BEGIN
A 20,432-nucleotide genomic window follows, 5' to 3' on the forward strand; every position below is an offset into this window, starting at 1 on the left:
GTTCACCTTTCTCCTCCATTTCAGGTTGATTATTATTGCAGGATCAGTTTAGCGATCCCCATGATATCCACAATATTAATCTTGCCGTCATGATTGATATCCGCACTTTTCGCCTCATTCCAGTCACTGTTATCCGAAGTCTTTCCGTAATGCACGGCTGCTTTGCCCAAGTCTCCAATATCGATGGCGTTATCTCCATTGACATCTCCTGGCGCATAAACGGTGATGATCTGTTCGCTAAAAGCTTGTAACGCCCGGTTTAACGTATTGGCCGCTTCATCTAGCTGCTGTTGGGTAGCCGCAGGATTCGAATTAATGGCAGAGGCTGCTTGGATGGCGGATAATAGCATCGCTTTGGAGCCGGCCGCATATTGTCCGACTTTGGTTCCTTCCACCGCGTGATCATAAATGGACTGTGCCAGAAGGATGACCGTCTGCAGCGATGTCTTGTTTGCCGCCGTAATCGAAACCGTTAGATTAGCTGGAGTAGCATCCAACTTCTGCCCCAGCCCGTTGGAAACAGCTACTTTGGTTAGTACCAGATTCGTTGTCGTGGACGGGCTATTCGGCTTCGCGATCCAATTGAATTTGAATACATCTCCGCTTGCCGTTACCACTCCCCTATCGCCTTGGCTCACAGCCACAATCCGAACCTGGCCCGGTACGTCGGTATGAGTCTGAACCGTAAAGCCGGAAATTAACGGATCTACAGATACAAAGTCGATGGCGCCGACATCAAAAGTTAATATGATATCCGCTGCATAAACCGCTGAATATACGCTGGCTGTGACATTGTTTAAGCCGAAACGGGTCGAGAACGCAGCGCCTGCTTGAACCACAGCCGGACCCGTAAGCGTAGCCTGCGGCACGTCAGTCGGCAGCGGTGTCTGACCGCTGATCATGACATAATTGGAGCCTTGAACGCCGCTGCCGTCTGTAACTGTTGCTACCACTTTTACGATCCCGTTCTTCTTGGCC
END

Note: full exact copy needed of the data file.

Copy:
A 20,432-nucleotide genomic window follows, 5' to 3' on the forward strand; every position below is an offset into this window, starting at 1 on the left:
GTTCACCTTTCTCCTCCATTTCAGGTTGATTATTATTGCAGGATCAGTTTAGCGATCCCCATGATATCCACAATATTAATCTTGCCGTCATGATTGATATCCGCACTTTTCGCCTCATTCCAGTCACTGTTATCCGAAGTCTTTCCGTAATGCACGGCTGCTTTGCCCAAGTCTCCAATATCGATGGCGTTATCTCCATTGACATCTCCTGGCGCATAAACGGTGATGATCTGTTCGCTAAAAGCTTGTAACGCCCGGTTTAACGTATTGGCCGCTTCATCTAGCTGCTGTTGGGTAGCCGCAGGATTCGAATTAATGGCAGAGGCTGCTTGGATGGCGGATAATAGCATCGCTTTGGAGCCGGCCGCATATTGTCCGACTTTGGTTCCTTCCACCGCGTGATCATAAATGGACTGTGCCAGAAGGATGACCGTCTGCAGCGATGTCTTGTTTGCCGCCGTAATCGAAACCGTTAGATTAGCTGGAGTAGCATCCAACTTCTGCCCCAGCCCGTTGGAAACAGCTACTTTGGTTAGTACCAGATTCGTTGTCGTGGACGGGCTATTCGGCTTCGCGATCCAATTGAATTTGAATACATCTCCGCTTGCCGTTACCACTCCCCTATCGCCTTGGCTCACAGCCACAATCCGAACCTGGCCCGGTACGTCGGTATGAGTCTGAACCGTAAAGCCGGAAATTAACGGATCTACAGATACAAAGTCGATGGCGCCGACATCAAAAGTTAATATGATATCCGCTGCATAAACCGCTGAATATACGCTGGCTGTGACATTGTTTAAGCCGAAACGGGTCGAGAACGCAGCGCCTGCTTGAACCACAGCCGGACCCGTAAGCGTAGCCTGCGGCACGTCAGTCGGCAGCGGTGTCTGACCGCTGATCATGACATAATTGGAGCCTTGAACGCCGCTGCCGTCTGTAACTGTTGCTACCACTTTTACGATCCCGTTCTTCTTGGCC